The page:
Friday, August 22, 2008

The Problem with Catholic Writers

From the perspective of an ardent Catholic, and my favorite author, Flannery O'Connor. Now, in all honesty, O'Connor is specifically criticizing Catholic readers, but I think the same criticism could be levied against many Catholic writers (Tolkien and CS Lewis, I'm looking at you).

"Ideal Christianity doesn't exist, because anything the human being touches, even Christian truth, he deforms slightly in his own image...[The tendency of Catholic readers] is always toward the abstract and therefore toward allegory, thinness, and ultimately what they are looking for is apologetic fiction. The best of them think: make it look desirable because it is desirable. And the rest of them think: make it look desirable so I won't look like a fool for holding it."

-- The Habbit of Being: Letters. Edited by Sally Fitzgerald. New York, 1969. Pg 516.

I've always wondered what it is about the Lord of the Rings, or the Chronicles of Narnia, or even His Dark Materials, that I find off-putting. I think generally it is an aversion to fantasy. But when I read O'Connor's words, I realize there is another dimension to my distaste and it lies in the "thinness" and apologetic nature of the writing.

For instance, when Gandalf the Grey sacrifices himself in the first novel, it is a heart-stirring and tragic act of heroism and selflessness. And then what happens? He comes back as Gandalf the White, even better and with greater power!

Now what reasonable writer would do that? By bringing Gandalf back, Tolkien effectively removes all of the tragedy and beauty of his original sacrifice. The same can be said of the lion Aslan from the Chronicles of Narnia. Perhaps it's just a matter of personal taste, but I think both writers might have done better to drop the Jesus allegory all together so as to preserve the emotional impact of their sacrifices, even if they might have lost a few rabid Catholic readers along the way.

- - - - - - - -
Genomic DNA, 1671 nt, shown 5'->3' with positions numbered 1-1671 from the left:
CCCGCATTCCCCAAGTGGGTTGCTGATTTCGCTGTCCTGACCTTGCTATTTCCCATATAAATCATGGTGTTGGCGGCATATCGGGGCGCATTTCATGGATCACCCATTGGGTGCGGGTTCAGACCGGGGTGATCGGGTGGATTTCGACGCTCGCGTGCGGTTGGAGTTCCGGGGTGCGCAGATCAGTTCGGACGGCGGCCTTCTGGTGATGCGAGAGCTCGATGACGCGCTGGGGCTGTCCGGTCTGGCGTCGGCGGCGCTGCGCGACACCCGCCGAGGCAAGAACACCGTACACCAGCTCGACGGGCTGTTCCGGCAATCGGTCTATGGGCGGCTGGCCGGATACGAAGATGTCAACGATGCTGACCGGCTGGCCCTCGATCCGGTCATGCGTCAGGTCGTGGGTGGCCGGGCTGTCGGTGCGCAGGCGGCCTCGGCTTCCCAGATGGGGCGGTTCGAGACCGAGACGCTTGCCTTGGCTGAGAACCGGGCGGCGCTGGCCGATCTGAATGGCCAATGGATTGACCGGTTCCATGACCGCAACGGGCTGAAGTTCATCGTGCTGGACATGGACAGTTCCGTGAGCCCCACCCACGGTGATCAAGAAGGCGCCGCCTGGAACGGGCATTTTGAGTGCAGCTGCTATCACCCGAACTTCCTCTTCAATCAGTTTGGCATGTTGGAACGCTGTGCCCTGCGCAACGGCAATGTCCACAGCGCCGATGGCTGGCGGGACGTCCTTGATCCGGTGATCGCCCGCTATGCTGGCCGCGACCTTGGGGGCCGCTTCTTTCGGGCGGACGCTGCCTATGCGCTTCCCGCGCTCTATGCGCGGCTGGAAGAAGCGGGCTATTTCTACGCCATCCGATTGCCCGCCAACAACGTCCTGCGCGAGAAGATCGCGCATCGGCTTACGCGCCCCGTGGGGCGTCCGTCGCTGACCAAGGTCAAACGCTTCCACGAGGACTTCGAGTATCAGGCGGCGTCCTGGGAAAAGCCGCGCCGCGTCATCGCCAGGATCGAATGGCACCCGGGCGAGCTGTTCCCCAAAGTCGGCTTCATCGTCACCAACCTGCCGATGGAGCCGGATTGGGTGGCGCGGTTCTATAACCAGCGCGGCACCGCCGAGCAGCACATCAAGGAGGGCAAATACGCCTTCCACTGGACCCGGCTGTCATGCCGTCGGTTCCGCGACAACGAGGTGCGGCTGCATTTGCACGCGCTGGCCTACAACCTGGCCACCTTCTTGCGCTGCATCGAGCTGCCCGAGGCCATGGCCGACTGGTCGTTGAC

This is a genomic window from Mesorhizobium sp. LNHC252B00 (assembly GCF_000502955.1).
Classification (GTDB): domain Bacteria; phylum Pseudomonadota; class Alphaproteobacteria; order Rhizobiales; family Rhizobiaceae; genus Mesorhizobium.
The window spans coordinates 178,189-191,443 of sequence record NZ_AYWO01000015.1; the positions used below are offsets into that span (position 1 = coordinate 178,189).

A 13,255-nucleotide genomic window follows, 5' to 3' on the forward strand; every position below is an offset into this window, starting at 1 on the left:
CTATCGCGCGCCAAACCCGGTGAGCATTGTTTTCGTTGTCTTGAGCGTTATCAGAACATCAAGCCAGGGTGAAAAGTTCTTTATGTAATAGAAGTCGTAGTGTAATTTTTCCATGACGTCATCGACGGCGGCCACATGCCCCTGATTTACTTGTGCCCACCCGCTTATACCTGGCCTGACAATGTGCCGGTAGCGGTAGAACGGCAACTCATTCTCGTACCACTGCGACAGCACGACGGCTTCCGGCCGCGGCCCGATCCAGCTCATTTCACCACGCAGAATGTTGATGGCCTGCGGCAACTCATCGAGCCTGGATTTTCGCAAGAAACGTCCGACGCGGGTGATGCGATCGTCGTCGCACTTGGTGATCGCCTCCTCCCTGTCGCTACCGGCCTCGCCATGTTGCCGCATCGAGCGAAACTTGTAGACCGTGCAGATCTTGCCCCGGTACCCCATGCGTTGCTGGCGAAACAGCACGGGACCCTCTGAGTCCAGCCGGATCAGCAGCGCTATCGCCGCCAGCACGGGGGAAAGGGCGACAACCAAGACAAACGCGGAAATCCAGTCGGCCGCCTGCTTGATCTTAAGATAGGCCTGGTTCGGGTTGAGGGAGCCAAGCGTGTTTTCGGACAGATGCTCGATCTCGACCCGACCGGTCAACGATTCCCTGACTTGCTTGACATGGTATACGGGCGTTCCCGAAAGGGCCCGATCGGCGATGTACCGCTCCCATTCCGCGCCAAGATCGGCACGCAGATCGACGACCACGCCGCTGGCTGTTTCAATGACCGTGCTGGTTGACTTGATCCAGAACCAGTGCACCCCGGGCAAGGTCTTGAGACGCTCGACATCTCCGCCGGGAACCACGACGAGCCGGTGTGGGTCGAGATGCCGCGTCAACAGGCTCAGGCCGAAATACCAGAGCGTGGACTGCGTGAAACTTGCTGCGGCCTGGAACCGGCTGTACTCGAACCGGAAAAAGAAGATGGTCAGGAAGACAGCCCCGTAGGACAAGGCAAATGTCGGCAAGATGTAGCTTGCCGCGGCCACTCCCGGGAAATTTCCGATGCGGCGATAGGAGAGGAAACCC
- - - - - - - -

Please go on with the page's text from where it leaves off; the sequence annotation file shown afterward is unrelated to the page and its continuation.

I believe as Flannery O'Connor believed, "The writer is only free when he can tell the reader to go jump in the lake."

Then again, perhaps that's what Tolkien and Lewis are telling me.


SuiginChou said...

Your best "having anything to do with religion" update in a long time. You cited good criticisms. They were criticisms voiced, of all people, by a Catholic himself. And I really like how you didn't dwell on the religion but rather used it to illustrate a writing point -- and shoe-on-the-other-foot used the writing point to illustrate the religious point -- in great balance.

And I agree with your point about ruining good tragedy for the sake of anything. In Gandalf's and Aslan's cases, religious allegory, perhaps; but in Pixar's latest case, certainly nothing more than "we're too chicken to make little children cry and earn the wrath of the PTA."

Jay said...

You know, I've meant to tell you, ever since your review of Wall-e, I have heard a few adults say, "I loved Wall-e, but my kids didn't like it as much." I think maybe you were right about it being a tough film for children!

Mike said...

Why'd you lump in his dark materials? Isn't that more of an anti catholic series?